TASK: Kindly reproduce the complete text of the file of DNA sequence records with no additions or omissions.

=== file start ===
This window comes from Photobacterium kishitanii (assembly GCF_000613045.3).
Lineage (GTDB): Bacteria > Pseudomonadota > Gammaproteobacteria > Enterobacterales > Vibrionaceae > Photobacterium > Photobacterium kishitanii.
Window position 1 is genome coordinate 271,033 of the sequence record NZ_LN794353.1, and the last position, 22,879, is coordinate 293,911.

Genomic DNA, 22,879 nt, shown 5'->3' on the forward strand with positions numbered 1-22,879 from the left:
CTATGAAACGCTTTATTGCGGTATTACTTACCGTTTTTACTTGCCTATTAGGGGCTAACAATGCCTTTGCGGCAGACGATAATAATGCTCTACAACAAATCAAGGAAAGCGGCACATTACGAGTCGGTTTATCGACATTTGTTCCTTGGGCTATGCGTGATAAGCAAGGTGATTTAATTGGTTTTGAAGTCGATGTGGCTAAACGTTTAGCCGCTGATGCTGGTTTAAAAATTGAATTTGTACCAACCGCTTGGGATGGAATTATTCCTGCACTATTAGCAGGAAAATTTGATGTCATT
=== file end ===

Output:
This window comes from Photobacterium kishitanii (assembly GCF_000613045.3).
Lineage (GTDB): Bacteria > Pseudomonadota > Gammaproteobacteria > Enterobacterales > Vibrionaceae > Photobacterium > Photobacterium kishitanii.
Window position 1 is genome coordinate 271,033 of the sequence record NZ_LN794353.1, and the last position, 22,879, is coordinate 293,911.

Genomic DNA, 22,879 nt, shown 5'->3' on the forward strand with positions numbered 1-22,879 from the left:
CTATGAAACGCTTTATTGCGGTATTACTTACCGTTTTTACTTGCCTATTAGGGGCTAACAATGCCTTTGCGGCAGACGATAATAATGCTCTACAACAAATCAAGGAAAGCGGCACATTACGAGTCGGTTTATCGACATTTGTTCCTTGGGCTATGCGTGATAAGCAAGGTGATTTAATTGGTTTTGAAGTCGATGTGGCTAAACGTTTAGCCGCTGATGCTGGTTTAAAAATTGAATTTGTACCAACCGCTTGGGATGGAATTATTCCTGCACTATTAGCAGGAAAATTTGATGTCATT